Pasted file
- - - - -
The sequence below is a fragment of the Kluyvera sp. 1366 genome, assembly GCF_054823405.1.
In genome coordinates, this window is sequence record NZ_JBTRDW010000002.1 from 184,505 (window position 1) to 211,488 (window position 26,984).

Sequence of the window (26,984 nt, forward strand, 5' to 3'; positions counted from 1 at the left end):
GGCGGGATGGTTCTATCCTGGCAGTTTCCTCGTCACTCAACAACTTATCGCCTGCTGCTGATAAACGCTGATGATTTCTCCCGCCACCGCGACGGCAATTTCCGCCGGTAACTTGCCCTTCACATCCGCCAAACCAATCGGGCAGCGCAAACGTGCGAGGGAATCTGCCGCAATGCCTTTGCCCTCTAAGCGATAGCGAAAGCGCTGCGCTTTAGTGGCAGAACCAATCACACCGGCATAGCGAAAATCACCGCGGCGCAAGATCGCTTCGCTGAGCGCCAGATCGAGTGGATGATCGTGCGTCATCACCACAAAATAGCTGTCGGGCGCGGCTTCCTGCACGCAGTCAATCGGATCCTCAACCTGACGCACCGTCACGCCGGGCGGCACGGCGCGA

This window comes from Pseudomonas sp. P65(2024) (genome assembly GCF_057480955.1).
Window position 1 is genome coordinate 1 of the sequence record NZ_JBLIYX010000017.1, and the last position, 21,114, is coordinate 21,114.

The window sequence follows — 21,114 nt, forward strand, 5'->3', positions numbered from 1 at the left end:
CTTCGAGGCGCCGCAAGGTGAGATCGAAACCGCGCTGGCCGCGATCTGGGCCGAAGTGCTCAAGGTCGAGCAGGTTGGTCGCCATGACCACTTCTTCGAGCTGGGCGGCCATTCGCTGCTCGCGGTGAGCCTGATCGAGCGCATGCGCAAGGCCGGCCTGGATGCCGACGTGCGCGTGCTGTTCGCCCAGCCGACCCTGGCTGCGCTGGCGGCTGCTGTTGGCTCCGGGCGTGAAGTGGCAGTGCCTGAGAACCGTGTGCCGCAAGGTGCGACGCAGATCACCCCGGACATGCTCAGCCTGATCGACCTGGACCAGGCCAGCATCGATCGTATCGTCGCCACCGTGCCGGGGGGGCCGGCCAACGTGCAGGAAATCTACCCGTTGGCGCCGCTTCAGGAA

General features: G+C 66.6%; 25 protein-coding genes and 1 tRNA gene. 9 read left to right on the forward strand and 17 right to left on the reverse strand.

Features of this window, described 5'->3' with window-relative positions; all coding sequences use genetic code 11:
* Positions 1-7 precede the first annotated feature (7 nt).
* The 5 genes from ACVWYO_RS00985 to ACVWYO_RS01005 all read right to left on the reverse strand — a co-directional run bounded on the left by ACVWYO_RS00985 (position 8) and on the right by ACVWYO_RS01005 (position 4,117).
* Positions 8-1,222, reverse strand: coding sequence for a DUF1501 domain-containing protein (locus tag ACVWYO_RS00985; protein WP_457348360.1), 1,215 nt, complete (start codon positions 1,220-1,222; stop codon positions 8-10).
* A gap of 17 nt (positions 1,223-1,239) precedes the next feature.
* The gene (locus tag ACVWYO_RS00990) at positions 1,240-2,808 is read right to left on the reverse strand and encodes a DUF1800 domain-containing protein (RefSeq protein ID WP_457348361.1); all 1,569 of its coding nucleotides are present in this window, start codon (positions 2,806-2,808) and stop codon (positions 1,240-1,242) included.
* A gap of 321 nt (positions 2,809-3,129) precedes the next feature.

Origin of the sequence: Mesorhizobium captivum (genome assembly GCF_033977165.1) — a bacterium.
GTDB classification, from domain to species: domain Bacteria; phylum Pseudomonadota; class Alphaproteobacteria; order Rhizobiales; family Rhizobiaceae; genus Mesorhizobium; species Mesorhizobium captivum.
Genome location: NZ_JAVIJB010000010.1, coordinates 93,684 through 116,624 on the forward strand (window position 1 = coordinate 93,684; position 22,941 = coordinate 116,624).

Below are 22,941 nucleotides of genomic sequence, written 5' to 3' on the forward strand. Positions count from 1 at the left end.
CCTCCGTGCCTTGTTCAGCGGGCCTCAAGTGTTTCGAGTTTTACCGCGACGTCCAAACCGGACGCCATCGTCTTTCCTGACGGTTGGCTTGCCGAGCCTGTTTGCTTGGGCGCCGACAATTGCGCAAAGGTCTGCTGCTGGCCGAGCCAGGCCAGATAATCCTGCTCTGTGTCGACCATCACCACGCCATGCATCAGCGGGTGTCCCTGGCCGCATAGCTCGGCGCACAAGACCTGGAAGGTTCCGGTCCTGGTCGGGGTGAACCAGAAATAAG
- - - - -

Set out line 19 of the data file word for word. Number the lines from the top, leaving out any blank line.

Genome location: NZ_JAVIJB010000010.1, coordinates 93,684 through 116,624 on the forward strand (window position 1 = coordinate 93,684; position 22,941 = coordinate 116,624).